If you like Taylor Swift, you are gonna “Lover” new album

Swift turns the page after a disappointing 2017 album.

Taylor Swift released her new album,

Taylor Swift released her new album, "Lover" on August 23rd.

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 After reinventing her reputation in 2017 with her sixth studio album, “Reputation,” Taylor Swift is back with a new era- defining alumb,  “Lover.”.

   Though the album was just released on August 23, Swift has been dropping hints as to the theme of the album since February via palm trees, holes in fences, and pins on jackets (see Swift’s Instagram for reference). These Easter eggs, as she calls them, are part of Swift’s intrigue that keeps her die-hard fans invested.

   Swifties have been known to analyze every one of their idol’s moves, and though it may seem absurd to outsiders, their detective skills, comparable to the FBI, have helped them discover release dates, track numbers, and song titles.

   TS7, as it was coined by fans before Swift announced the album’s official title, seems to beckon the old Taylor Swift- the Taylor Swift that wrote songs like “Style” and “I Knew You Were Trouble.” – that most of the general public was waiting for.

   To begin, Swift opens with “I Forgot That You Existed,” an ode to the iconic Kayne-Taylor fued- now 10 years in the making. The song is happy and upbeat, setting the tone for the rest of the album while lyrically showing that Swift is over the drama she explored over two years ago. 

  She is now ready to turn the page.

   “Cruel Summer” is certainly 1989-esque with a powerful chorus and bridge where Swift admits to drunk-crying over her crush in the back of a cab, which is a mood. It is in this song, especially, where we see that Taylor’s genius lyricism was never lost, rather misplaced in her previous album. With lyrics like, “So cut the headlights/Summer’s a knife/I’m always waiting for you just to cut to the bone,” the popstar makes you feel her turmoil.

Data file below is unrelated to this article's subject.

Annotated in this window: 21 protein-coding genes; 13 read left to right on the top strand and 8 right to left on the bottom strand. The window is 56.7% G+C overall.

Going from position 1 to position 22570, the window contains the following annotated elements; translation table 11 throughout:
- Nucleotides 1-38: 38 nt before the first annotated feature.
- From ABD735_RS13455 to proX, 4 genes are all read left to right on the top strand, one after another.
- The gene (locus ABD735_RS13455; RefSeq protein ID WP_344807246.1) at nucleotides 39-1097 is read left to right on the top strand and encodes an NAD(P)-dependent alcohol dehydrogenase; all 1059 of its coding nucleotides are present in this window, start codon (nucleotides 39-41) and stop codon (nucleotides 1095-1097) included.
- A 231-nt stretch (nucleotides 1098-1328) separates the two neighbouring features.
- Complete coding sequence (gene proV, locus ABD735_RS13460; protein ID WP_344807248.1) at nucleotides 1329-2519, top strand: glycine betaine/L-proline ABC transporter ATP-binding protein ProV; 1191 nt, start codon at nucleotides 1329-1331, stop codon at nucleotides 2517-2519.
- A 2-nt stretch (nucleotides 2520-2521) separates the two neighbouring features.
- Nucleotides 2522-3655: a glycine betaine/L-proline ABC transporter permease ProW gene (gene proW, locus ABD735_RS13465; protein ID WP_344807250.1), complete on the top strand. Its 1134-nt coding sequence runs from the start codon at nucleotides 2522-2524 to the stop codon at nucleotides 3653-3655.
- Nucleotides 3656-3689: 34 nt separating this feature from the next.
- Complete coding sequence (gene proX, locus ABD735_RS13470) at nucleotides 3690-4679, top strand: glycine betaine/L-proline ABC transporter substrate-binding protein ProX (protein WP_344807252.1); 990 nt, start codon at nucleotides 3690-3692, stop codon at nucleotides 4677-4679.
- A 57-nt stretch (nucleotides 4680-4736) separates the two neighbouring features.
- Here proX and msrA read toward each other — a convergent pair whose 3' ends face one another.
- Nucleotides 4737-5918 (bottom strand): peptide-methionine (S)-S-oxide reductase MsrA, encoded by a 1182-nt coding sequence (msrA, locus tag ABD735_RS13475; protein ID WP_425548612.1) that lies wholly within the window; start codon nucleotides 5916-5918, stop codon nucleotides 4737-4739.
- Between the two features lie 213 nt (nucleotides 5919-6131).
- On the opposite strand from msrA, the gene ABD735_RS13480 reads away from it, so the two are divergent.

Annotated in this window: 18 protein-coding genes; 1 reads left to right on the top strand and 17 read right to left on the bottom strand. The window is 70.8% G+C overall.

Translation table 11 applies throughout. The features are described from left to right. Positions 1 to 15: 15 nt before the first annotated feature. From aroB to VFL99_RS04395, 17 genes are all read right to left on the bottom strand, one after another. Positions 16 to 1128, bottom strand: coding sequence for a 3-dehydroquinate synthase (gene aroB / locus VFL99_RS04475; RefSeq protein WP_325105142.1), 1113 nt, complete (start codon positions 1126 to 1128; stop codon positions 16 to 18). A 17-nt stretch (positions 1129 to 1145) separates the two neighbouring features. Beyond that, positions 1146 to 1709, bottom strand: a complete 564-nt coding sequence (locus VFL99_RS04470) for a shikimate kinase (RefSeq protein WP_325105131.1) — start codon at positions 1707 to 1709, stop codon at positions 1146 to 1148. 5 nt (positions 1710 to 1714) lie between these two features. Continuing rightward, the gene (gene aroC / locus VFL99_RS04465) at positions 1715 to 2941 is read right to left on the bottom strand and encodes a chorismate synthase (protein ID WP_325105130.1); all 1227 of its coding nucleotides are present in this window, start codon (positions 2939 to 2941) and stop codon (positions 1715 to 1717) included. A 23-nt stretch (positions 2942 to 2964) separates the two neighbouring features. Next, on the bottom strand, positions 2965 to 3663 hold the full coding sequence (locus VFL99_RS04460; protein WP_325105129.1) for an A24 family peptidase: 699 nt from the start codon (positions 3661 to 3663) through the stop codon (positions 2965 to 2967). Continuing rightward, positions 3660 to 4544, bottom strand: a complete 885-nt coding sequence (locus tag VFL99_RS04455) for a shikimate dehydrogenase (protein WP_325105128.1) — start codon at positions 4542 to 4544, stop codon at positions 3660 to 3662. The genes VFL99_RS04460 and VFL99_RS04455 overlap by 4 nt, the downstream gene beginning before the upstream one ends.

Swift ends the patriarchy in 30 seconds in “The Man”, which was written before her feud with powerhouse manager Scooter Braun, but coincides perfectfully with her current dilemma. This electro-pop song highlights the double standards of the music industry, tipping the hat to those who claim she doesn’t deserve her success, sleeps around, and overreacts. 

   In songs like “False God” and “Afterglow”, Swift slows things down a bit and shows off her mature side- both sexually and emotionally. The former incorporates a saxophone and a slow tempo, while the latter is a drawn-out apology letter to an ex who she left broken. These songs are where listeners can truly recognize the growth Swift has exhibited over the years in her artistry and personal life, and for longtime fans like myself, it’s an honor to witness.

   “Lover” is wrapped up beautifully with “Daylight”; it’s a slow-burn, a love song in the purest of ways. In the ballad, Swift sings “I once believed love would be burning red/But it’s golden”, an allusion to her 2012 single, “Red”. It brings the album full-circle, showing that Swift has found her happiness in longtime boyfriend Joe Alwyn, and though she may be returning to her old sound, she’s in a healthier state of mind and has found security.

   The album ends with a voice note from Swift: “I wanna be defined by the things that I love. Not the things I hate, not the things that I’m afraid of, the things that haunt me in the middle of the night. I think that…you are what you love.”   

   Taylor Swift is a lover, through and through.